The Federal Tort Claims Act subjects the United States to liability for the torts of its employees in accordance with the law of the state where the alleged tort occurred, 28 U.S.C. § 1346(b), subject to various exceptions such as that for misrepresentation. Even if there were no tort of negligent misrepresentation, this particular exception could be a source of problems. A number of traditional torts, correctly assumed to be within the scope of the government's waiver of sovereign immunity in the Tort Claims Act, involve either misrepresentation or, what is analytically very similar, a misleading failure to disclose true facts. An example of misrepresentation is where a truck driver, whose truck is blocking the view of the cars following him, carelessly signals those cars to pass him and a passing car collides with a car coming from the opposite direction. Cf. Pitre v. State Farm Mutual Ins. Co., 154 So. 2d 772 (La. App.), app. dismissed, 244 La. 1028, 156 So. 2d 229 (1963). The truck driver's signal misrepresents the condition of the road ahread; yet if he were a government truck driver, the government would be liable for the accident. Cf. Johnson v. State, 69 Cal. 2d 782, 799-800, 73 Cal. Rptr. 240, 253-53, 447 P.2d 352, 364-65 (1968). Culpable failure to disclose material facts is illustrated by a landowner's failure to warn a business invitee of a nonobvious dangerous condition on the land; if the invitee is injured, the owner is liable. See, e.g., Straight v. B.F. Goodrich Co., 354 Pa. 391, 394, 47 A.2d 605, 607c (1946). The tort is negligence, not misrepresentation, cf. Davis v. United States, 716 F.2d 418, 423-27 (7th Cir. 1983), yet the breach of duty that makes the owner negligent is the breach of a duty to disclose a material fact. Products liability cases where the manufacturer is charged with having failed to warn of a nonobvious danger associated with the use of his product are analyzed similarly. See, e.g., Gracyalny v. Westinghouse Elec. Corp., 723 F.2d 1311, 1317 (7th Cir. 1983).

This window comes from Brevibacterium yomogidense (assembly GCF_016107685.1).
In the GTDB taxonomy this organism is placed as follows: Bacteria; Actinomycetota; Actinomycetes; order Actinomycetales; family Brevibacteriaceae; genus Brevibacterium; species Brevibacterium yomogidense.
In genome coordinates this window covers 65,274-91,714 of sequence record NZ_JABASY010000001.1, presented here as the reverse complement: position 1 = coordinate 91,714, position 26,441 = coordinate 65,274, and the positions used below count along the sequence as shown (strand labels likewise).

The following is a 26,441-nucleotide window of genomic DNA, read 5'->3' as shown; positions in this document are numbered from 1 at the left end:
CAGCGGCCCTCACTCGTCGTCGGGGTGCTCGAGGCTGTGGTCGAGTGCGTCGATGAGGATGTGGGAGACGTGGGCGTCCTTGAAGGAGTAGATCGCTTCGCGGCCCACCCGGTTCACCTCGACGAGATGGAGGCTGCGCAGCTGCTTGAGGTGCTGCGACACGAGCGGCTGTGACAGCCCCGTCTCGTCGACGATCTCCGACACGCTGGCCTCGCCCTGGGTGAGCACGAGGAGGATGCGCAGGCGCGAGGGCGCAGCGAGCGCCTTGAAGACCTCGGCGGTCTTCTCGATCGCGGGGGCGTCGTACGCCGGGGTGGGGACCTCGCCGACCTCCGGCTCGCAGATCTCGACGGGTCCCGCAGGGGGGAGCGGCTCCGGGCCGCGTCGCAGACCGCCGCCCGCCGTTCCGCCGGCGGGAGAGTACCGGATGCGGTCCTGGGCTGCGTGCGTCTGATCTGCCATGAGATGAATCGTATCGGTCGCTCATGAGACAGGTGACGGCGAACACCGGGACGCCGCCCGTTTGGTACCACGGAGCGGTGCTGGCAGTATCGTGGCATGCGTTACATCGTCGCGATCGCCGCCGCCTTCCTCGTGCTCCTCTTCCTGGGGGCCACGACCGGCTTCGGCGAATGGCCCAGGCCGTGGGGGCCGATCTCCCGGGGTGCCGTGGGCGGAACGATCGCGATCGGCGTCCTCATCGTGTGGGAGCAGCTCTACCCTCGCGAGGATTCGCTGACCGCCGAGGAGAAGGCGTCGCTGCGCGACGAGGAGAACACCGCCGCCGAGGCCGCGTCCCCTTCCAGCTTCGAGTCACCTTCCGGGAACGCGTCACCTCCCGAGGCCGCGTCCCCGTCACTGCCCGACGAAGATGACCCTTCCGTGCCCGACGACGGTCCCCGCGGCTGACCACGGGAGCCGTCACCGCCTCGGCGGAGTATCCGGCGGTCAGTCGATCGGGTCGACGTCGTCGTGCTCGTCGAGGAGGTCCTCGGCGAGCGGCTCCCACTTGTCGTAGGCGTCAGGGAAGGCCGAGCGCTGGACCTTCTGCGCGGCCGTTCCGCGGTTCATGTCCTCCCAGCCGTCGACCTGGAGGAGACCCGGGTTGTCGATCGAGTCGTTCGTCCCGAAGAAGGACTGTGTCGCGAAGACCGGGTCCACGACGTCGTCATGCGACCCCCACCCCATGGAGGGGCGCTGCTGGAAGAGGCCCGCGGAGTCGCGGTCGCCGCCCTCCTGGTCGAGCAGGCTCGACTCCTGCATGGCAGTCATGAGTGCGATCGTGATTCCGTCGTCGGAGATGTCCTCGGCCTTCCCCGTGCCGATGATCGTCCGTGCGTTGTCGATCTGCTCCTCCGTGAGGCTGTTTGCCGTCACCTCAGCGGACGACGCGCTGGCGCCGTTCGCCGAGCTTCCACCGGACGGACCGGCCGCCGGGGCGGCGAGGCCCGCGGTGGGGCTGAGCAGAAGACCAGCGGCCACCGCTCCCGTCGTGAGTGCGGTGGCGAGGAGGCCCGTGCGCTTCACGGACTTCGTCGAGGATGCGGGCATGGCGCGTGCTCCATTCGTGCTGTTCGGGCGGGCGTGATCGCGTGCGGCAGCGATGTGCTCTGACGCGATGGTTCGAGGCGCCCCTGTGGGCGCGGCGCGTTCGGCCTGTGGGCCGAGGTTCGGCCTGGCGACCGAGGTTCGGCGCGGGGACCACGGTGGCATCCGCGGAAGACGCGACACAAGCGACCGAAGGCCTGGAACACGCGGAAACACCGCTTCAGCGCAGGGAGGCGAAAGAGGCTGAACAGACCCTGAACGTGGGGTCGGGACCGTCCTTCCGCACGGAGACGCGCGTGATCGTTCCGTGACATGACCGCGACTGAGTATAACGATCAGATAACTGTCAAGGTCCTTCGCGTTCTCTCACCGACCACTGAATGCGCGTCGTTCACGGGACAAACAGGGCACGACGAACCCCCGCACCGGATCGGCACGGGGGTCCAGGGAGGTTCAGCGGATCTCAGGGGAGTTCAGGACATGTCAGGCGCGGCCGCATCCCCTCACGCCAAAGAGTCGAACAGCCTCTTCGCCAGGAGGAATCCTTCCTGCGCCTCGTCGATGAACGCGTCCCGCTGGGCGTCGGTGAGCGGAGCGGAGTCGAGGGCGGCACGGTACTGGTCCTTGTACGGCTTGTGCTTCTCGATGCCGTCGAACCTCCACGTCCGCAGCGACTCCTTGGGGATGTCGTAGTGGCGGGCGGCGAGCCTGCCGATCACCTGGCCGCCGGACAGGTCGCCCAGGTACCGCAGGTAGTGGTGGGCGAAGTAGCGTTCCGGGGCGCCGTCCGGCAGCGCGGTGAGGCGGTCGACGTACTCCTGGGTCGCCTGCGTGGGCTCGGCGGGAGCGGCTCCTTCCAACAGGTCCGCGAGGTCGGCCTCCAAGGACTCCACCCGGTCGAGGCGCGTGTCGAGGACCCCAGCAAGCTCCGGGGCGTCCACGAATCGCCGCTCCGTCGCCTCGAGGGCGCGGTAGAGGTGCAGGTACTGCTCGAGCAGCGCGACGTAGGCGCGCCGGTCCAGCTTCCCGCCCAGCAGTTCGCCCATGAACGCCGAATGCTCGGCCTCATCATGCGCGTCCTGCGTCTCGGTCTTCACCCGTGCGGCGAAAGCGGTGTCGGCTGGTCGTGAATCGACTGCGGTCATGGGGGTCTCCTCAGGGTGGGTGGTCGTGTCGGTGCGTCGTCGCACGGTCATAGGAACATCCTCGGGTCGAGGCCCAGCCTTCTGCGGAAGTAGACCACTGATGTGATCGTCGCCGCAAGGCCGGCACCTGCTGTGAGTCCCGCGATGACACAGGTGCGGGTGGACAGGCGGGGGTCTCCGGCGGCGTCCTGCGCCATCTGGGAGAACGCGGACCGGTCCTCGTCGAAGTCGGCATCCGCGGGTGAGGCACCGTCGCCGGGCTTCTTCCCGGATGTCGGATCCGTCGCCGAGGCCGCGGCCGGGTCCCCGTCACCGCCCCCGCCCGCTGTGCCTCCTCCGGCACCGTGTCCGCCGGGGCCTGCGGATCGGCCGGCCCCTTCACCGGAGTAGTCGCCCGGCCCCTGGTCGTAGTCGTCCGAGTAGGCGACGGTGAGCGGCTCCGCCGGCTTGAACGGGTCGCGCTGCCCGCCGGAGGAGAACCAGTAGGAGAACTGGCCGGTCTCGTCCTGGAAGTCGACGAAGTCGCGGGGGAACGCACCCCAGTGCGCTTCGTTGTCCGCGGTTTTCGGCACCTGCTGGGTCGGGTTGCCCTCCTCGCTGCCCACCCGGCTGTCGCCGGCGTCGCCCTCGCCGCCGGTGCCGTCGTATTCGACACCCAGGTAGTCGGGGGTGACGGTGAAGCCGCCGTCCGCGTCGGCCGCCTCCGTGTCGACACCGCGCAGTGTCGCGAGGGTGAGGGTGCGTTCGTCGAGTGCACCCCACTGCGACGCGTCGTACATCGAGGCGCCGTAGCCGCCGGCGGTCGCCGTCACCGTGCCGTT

Then there is the case where someone having no duty to warn of a dangerous condition nevertheless undertakes to warn of it. If he withdraws the warning without notice, and someone who has been lulled into a false sense of security is injured as a result, the tort is negligence, not misrepresentation, see, e.g., Erie R. Co. v. Stewart, 40 F.2d 855, 857 (6th Cir. 1930), even though the injury would not have occurred but for the implied representation that a warning would be given if there was danger. As the Supreme Court explained in Indian Towing Co. v. United States, 350 U.S. 61, 69, 100 L. Ed. 48, 76 S. Ct. 122 (1955), "The Coast Guard need not undertake the lighthouse service. But once it exercised its discretion to operate a light on Chandeleur Island and engendered reliance on the guidance afforded by the light, it was obligated to use due care to make certain that the light was kept in good working order; and, if the light did become extinguished, then the Coast Guard was further obligated to use due care to discover this fact and to repair the light or give warning that it was not functioning. If the Coast Guard failed in its duty and damage was thereby caused to petitioners, the United States is liable under the Tort Claims Act." Although the Court did not discuss the Act's exception for misrepresentation, subsequent decisions make clear that the case was not within it. See, e.g., Ingham v. Eastern Air Lines, Inc., 373 F.2d 227, 239 (2d Cir. 1967). The overlap between negligence and misreprepresentation is also illustrated by Ramirez v. United States, 567 F.2d 854 (9th Cir. 1977) (en banc), which held that the failure of a government doctor to advise a patient of the risks of a surgical procedure was actionable under the Tort Claims Act.